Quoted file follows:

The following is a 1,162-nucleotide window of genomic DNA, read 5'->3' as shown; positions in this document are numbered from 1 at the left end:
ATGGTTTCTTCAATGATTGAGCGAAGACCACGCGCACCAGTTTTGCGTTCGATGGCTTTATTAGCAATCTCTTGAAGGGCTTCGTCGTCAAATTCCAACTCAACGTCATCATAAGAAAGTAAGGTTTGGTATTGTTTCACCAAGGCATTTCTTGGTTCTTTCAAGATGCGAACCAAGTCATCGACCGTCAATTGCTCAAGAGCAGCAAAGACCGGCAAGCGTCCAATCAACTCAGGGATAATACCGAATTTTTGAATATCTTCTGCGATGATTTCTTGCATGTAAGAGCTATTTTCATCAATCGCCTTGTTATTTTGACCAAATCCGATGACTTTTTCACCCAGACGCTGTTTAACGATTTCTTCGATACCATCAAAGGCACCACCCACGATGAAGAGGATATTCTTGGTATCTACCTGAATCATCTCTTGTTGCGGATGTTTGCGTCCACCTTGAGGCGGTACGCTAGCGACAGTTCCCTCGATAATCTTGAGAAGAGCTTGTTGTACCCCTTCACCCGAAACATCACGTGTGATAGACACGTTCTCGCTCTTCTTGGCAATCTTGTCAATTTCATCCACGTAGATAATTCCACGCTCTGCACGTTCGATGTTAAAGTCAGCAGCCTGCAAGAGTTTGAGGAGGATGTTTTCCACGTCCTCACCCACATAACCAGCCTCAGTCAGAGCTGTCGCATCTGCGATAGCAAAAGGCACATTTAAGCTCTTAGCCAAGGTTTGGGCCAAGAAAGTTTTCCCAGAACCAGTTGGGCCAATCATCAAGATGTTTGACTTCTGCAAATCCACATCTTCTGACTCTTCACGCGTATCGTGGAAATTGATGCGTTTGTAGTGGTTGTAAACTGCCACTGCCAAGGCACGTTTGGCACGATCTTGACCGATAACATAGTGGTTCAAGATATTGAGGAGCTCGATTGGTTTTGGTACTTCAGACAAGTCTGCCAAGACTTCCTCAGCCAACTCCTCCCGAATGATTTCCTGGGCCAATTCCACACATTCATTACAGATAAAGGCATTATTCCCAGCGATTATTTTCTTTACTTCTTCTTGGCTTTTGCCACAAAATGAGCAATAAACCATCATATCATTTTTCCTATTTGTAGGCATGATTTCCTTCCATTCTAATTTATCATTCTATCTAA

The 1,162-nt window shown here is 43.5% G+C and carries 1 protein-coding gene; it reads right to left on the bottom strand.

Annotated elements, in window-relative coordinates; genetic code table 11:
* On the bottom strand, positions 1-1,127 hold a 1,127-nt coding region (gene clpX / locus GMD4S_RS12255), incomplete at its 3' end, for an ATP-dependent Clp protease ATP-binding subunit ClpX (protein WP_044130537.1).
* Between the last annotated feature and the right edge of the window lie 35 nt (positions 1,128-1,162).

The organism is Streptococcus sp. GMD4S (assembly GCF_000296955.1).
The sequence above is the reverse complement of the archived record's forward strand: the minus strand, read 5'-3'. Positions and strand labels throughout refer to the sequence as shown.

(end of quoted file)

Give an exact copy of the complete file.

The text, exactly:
The following is a 1,162-nucleotide window of genomic DNA, read 5'->3' as shown; positions in this document are numbered from 1 at the left end:
ATGGTTTCTTCAATGATTGAGCGAAGACCACGCGCACCAGTTTTGCGTTCGATGGCTTTATTAGCAATCTCTTGAAGGGCTTCGTCGTCAAATTCCAACTCAACGTCATCATAAGAAAGTAAGGTTTGGTATTGTTTCACCAAGGCATTTCTTGGTTCTTTCAAGATGCGAACCAAGTCATCGACCGTCAATTGCTCAAGAGCAGCAAAGACCGGCAAGCGTCCAATCAACTCAGGGATAATACCGAATTTTTGAATATCTTCTGCGATGATTTCTTGCATGTAAGAGCTATTTTCATCAATCGCCTTGTTATTTTGACCAAATCCGATGACTTTTTCACCCAGACGCTGTTTAACGATTTCTTCGATACCATCAAAGGCACCACCCACGATGAAGAGGATATTCTTGGTATCTACCTGAATCATCTCTTGTTGCGGATGTTTGCGTCCACCTTGAGGCGGTACGCTAGCGACAGTTCCCTCGATAATCTTGAGAAGAGCTTGTTGTACCCCTTCACCCGAAACATCACGTGTGATAGACACGTTCTCGCTCTTCTTGGCAATCTTGTCAATTTCATCCACGTAGATAATTCCACGCTCTGCACGTTCGATGTTAAAGTCAGCAGCCTGCAAGAGTTTGAGGAGGATGTTTTCCACGTCCTCACCCACATAACCAGCCTCAGTCAGAGCTGTCGCATCTGCGATAGCAAAAGGCACATTTAAGCTCTTAGCCAAGGTTTGGGCCAAGAAAGTTTTCCCAGAACCAGTTGGGCCAATCATCAAGATGTTTGACTTCTGCAAATCCACATCTTCTGACTCTTCACGCGTATCGTGGAAATTGATGCGTTTGTAGTGGTTGTAAACTGCCACTGCCAAGGCACGTTTGGCACGATCTTGACCGATAACATAGTGGTTCAAGATATTGAGGAGCTCGATTGGTTTTGGTACTTCAGACAAGTCTGCCAAGACTTCCTCAGCCAACTCCTCCCGAATGATTTCCTGGGCCAATTCCACACATTCATTACAGATAAAGGCATTATTCCCAGCGATTATTTTCTTTACTTCTTCTTGGCTTTTGCCACAAAATGAGCAATAAACCATCATATCATTTTTCCTATTTGTAGGCATGATTTCCTTCCATTCTAATTTATCATTCTATCTAA

The 1,162-nt window shown here is 43.5% G+C and carries 1 protein-coding gene; it reads right to left on the bottom strand.

Annotated elements, in window-relative coordinates; genetic code table 11:
* On the bottom strand, positions 1-1,127 hold a 1,127-nt coding region (gene clpX / locus GMD4S_RS12255), incomplete at its 3' end, for an ATP-dependent Clp protease ATP-binding subunit ClpX (protein WP_044130537.1).
* Between the last annotated feature and the right edge of the window lie 35 nt (positions 1,128-1,162).

The organism is Streptococcus sp. GMD4S (assembly GCF_000296955.1).
The sequence above is the reverse complement of the archived record's forward strand: the minus strand, read 5'-3'. Positions and strand labels throughout refer to the sequence as shown.